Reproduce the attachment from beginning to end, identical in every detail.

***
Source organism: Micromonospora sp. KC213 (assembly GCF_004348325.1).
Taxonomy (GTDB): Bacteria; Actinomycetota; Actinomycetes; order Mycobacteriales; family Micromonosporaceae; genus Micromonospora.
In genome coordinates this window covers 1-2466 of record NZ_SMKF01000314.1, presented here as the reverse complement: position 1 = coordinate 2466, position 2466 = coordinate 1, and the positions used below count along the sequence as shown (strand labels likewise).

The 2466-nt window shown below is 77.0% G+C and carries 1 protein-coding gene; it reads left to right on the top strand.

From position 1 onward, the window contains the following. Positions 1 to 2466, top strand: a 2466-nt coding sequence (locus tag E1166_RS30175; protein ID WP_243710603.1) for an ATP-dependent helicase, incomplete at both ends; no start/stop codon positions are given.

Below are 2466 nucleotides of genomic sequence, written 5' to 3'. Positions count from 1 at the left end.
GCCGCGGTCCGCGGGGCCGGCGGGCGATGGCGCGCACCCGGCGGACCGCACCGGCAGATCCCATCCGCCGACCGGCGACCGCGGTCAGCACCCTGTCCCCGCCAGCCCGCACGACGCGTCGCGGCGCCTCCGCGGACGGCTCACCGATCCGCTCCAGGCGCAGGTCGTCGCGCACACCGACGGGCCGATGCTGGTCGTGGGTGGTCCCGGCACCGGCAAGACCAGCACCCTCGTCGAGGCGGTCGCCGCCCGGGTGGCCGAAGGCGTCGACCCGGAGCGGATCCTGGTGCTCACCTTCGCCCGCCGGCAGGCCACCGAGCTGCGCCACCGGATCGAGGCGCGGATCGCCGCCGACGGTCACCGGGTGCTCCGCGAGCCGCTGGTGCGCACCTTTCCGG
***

Source organism: Micromonospora sp. KC213 (assembly GCF_004348325.1).
Taxonomy (GTDB): Bacteria; Actinomycetota; Actinomycetes; order Mycobacteriales; family Micromonosporaceae; genus Micromonospora.
In genome coordinates this window covers 1-2466 of record NZ_SMKF01000314.1, presented here as the reverse complement: position 1 = coordinate 2466, position 2466 = coordinate 1, and the positions used below count along the sequence as shown (strand labels likewise).

The 2466-nt window shown below is 77.0% G+C and carries 1 protein-coding gene; it reads left to right on the top strand.

From position 1 onward, the window contains the following. Positions 1 to 2466, top strand: a 2466-nt coding sequence (locus tag E1166_RS30175; protein ID WP_243710603.1) for an ATP-dependent helicase, incomplete at both ends; no start/stop codon positions are given.

Below are 2466 nucleotides of genomic sequence, written 5' to 3'. Positions count from 1 at the left end.
GCCGCGGTCCGCGGGGCCGGCGGGCGATGGCGCGCACCCGGCGGACCGCACCGGCAGATCCCATCCGCCGACCGGCGACCGCGGTCAGCACCCTGTCCCCGCCAGCCCGCACGACGCGTCGCGGCGCCTCCGCGGACGGCTCACCGATCCGCTCCAGGCGCAGGTCGTCGCGCACACCGACGGGCCGATGCTGGTCGTGGGTGGTCCCGGCACCGGCAAGACCAGCACCCTCGTCGAGGCGGTCGCCGCCCGGGTGGCCGAAGGCGTCGACCCGGAGCGGATCCTGGTGCTCACCTTCGCCCGCCGGCAGGCCACCGAGCTGCGCCACCGGATCGAGGCGCGGATCGCCGCCGACGGTCACCGGGTGCTCCGCGAGCCGCTGGTGCGCACCTTTCCGG